Chile's CFR Pharmaceuticals faces one more obstacle in its bid for the South African drugmaker Adcock Ingram. After wooing Adcock for months, the Chilean company now faces stepped-up opposition from selling shareholders.
Last week, Adcock's biggest investor--the state-owned pension fund manager Public Investment Corporation (PIC)--officially refused to back the deal. Now, a shareholder has filed a complaint with the Johannesburg Stock Exchange (JSE), saying that Adcock's board misled investors about shareholder support for CFR's $1.2 billion takeover.
Here's the background: After PIC nixed the deal, sources told Reuters that the pension fund manager didn't like the cash-and-stock structure; it sees CFR stock as overvalued. Plus, PIC worried about a foreign drugmaker controlling a key South African pharma company.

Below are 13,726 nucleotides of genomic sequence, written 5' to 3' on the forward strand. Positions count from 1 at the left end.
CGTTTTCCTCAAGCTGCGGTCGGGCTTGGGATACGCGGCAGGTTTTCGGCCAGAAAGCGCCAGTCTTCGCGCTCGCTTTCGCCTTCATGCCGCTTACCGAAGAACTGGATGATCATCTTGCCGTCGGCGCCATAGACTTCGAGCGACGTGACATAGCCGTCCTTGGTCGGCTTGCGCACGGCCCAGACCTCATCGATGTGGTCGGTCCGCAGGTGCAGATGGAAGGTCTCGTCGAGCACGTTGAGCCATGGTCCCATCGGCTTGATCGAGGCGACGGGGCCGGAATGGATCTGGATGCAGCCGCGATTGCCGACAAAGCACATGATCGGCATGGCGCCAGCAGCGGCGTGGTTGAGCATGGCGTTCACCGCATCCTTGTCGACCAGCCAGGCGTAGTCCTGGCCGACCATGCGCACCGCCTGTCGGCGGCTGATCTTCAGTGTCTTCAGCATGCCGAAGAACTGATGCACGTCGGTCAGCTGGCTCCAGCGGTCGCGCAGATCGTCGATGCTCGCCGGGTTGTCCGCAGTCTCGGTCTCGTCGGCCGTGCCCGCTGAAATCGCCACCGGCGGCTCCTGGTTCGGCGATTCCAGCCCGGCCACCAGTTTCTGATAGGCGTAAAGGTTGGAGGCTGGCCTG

But CFR's top executive went to South Africa to smooth the way for the deal and was sufficiently encouraged to officially lodge a $1.2 billion bid. That was Friday--and here's where the JSE complaint comes in. As Reuters now notes, the two companies said at the time that shareholders controlling almost 30% of Adcock had given the deal their final blessing and another 7.5% had issued letters of support.
That obviously leaves the companies a big gap to bridge. And just two weeks before, CFR and Adcock had said investors with a 45% stake in the company were backing the bid.
As Reuters reports, Adcock says it didn't mislead investors; that 45% included black investors who had waived their right to vote on the deal as part of an arrangement with CFR allowing them to keep their shares when the deal is complete. South African rules require companies bidding for big government contracts--such as drug tenders--to maintain specified levels of black ownership.
- read the Reuters news
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